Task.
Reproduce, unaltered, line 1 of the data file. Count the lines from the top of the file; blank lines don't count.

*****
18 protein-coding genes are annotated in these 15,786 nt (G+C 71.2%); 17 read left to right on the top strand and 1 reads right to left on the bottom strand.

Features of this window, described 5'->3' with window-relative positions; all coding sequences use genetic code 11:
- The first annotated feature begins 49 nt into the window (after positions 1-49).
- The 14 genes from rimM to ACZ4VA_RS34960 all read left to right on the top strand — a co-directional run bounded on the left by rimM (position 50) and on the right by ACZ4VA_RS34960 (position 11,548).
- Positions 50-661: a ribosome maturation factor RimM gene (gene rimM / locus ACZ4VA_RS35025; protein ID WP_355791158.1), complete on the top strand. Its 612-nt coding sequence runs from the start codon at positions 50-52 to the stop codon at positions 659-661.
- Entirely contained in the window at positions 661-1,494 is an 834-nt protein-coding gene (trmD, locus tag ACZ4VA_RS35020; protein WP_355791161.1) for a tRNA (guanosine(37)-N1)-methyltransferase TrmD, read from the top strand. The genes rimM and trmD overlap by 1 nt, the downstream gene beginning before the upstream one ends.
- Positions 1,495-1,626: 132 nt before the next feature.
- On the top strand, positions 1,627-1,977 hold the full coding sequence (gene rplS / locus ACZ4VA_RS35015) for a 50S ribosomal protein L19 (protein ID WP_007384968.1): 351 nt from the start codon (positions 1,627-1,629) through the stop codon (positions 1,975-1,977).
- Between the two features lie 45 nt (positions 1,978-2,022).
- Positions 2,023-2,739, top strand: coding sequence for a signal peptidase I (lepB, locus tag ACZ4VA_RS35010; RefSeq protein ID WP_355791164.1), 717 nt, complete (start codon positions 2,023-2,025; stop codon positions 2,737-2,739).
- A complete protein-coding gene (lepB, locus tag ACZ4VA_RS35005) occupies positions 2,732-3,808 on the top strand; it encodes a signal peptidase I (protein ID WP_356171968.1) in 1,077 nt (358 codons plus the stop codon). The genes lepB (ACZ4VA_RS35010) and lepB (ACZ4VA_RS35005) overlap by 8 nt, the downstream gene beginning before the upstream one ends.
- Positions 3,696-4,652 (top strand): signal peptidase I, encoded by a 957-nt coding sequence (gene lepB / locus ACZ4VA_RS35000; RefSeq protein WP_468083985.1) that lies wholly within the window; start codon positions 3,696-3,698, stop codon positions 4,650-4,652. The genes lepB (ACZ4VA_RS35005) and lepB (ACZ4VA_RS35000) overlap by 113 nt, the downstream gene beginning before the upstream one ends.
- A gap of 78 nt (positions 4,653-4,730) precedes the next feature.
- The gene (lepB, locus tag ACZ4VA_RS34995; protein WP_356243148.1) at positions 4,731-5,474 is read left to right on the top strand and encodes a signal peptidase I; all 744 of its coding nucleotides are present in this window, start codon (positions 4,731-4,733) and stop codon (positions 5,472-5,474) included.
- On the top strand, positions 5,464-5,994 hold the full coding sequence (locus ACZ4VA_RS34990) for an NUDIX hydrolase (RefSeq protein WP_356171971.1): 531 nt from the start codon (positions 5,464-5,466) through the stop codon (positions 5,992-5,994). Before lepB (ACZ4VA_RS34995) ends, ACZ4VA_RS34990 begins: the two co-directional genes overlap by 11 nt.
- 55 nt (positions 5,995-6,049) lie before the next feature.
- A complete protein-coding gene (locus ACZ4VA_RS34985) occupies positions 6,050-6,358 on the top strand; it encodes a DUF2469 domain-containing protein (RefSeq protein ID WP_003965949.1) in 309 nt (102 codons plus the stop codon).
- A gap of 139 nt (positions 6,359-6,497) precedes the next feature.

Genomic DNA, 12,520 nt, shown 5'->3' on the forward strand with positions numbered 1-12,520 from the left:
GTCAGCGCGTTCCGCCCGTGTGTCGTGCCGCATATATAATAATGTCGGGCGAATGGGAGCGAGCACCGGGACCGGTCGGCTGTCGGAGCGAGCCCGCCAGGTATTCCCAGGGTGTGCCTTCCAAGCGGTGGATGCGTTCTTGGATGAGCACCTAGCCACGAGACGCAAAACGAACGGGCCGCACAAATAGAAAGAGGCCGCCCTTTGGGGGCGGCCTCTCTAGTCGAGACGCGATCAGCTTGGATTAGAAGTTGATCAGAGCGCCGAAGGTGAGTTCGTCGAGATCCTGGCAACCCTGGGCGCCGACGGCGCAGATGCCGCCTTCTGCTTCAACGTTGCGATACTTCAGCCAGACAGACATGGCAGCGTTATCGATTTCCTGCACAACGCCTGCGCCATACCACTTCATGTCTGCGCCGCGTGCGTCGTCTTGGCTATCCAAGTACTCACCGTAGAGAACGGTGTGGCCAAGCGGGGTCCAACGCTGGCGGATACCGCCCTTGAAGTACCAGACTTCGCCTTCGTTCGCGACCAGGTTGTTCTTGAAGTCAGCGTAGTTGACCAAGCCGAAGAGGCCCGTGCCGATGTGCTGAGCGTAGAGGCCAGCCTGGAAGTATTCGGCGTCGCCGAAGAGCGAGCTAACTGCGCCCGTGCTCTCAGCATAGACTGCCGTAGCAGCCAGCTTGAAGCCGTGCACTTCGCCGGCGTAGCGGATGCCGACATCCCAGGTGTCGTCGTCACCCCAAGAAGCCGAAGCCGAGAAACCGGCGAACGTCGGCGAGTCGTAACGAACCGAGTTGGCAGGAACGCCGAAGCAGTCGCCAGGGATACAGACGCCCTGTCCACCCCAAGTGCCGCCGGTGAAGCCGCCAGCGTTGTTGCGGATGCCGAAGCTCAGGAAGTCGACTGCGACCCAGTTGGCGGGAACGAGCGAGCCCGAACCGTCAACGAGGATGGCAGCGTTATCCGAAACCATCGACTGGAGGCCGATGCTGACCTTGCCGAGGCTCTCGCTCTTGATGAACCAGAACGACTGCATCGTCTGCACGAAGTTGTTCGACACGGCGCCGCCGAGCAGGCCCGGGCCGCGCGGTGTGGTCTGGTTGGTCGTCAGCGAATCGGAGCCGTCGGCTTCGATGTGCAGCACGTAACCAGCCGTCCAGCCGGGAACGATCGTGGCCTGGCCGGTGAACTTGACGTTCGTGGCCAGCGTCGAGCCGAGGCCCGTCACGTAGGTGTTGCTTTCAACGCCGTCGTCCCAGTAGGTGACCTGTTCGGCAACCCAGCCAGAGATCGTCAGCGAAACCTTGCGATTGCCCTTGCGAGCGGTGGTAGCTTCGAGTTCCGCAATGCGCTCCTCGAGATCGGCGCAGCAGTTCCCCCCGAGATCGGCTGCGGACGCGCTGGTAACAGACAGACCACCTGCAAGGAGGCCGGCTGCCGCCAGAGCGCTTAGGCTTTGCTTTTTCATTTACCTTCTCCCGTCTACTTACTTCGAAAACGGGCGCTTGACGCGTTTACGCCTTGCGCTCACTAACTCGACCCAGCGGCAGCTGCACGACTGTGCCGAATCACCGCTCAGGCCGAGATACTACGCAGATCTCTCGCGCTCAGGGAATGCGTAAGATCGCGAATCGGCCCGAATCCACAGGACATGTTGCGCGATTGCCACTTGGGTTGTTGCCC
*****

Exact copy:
18 protein-coding genes are annotated in these 15,786 nt (G+C 71.2%); 17 read left to right on the top strand and 1 reads right to left on the bottom strand.